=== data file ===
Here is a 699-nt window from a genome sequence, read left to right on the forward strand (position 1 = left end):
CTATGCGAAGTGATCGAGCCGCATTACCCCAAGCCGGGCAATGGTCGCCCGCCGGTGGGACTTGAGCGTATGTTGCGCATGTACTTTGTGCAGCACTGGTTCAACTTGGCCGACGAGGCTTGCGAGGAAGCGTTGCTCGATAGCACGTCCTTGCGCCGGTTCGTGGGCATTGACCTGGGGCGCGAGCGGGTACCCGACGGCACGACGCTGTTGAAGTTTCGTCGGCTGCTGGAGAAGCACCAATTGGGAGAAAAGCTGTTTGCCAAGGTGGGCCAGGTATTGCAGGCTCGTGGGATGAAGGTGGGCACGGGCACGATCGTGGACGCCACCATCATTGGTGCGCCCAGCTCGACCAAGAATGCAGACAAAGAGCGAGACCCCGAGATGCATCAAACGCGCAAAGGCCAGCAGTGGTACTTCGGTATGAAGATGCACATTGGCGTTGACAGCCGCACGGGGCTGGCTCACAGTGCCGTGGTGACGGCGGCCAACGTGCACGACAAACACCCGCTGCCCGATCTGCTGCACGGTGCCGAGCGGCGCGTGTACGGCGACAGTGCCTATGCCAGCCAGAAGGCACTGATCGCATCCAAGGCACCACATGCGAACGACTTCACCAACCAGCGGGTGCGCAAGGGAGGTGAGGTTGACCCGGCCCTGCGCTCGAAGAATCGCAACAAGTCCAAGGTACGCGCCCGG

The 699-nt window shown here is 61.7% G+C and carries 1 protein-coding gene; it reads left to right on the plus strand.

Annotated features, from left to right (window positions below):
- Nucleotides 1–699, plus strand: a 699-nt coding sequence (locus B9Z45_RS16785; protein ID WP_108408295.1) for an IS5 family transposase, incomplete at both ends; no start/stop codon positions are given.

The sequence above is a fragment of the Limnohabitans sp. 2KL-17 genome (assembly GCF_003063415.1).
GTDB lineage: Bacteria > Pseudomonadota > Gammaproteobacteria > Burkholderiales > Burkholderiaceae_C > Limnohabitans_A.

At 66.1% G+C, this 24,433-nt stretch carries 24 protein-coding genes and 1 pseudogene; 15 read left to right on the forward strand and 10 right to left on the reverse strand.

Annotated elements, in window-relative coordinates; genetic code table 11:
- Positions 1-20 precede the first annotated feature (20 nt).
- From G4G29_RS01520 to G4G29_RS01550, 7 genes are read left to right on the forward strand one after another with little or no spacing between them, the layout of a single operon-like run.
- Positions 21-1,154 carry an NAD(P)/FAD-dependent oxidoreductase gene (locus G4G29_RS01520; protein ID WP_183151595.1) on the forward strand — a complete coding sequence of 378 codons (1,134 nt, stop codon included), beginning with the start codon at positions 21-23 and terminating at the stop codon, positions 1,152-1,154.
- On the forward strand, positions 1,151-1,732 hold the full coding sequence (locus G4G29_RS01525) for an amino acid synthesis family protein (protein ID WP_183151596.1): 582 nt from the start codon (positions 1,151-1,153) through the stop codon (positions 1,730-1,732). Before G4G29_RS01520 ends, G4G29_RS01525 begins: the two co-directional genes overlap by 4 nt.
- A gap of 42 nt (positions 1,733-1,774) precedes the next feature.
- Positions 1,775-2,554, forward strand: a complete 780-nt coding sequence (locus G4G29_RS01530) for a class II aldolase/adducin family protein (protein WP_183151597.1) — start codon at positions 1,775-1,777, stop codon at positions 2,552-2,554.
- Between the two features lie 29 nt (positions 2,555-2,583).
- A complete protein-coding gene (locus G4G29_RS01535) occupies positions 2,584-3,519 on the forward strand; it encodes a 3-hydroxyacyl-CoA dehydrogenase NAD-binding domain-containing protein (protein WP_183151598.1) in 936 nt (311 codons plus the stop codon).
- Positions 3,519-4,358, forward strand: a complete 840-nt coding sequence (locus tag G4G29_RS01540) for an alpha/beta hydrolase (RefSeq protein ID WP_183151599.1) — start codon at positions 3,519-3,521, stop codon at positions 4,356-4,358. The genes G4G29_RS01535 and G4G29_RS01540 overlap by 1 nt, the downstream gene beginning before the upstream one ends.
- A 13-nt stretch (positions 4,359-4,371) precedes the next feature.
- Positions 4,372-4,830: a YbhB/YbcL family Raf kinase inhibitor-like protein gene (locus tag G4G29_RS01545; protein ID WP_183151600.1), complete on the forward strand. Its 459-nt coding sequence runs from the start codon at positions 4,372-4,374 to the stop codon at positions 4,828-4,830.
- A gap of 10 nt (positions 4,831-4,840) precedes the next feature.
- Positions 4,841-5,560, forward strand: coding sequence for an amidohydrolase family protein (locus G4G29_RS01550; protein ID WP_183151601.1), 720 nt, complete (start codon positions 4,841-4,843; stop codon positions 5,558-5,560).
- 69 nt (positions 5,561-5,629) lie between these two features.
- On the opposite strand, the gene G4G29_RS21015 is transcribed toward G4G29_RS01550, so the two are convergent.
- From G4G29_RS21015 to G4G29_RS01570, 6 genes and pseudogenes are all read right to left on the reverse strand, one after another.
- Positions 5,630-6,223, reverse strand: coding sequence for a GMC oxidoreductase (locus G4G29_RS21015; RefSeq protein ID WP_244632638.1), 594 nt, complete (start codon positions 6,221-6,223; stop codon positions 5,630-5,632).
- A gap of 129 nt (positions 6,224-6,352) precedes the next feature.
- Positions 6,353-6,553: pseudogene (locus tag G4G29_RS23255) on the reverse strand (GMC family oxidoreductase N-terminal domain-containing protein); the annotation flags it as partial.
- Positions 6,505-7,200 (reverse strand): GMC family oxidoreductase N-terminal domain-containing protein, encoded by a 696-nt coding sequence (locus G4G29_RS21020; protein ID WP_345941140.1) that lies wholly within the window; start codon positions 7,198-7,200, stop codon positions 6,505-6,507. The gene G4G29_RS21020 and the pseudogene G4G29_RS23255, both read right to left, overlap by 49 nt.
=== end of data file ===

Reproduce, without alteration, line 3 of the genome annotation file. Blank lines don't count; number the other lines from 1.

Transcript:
The 699-nt window shown here is 61.7% G+C and carries 1 protein-coding gene; it reads left to right on the plus strand.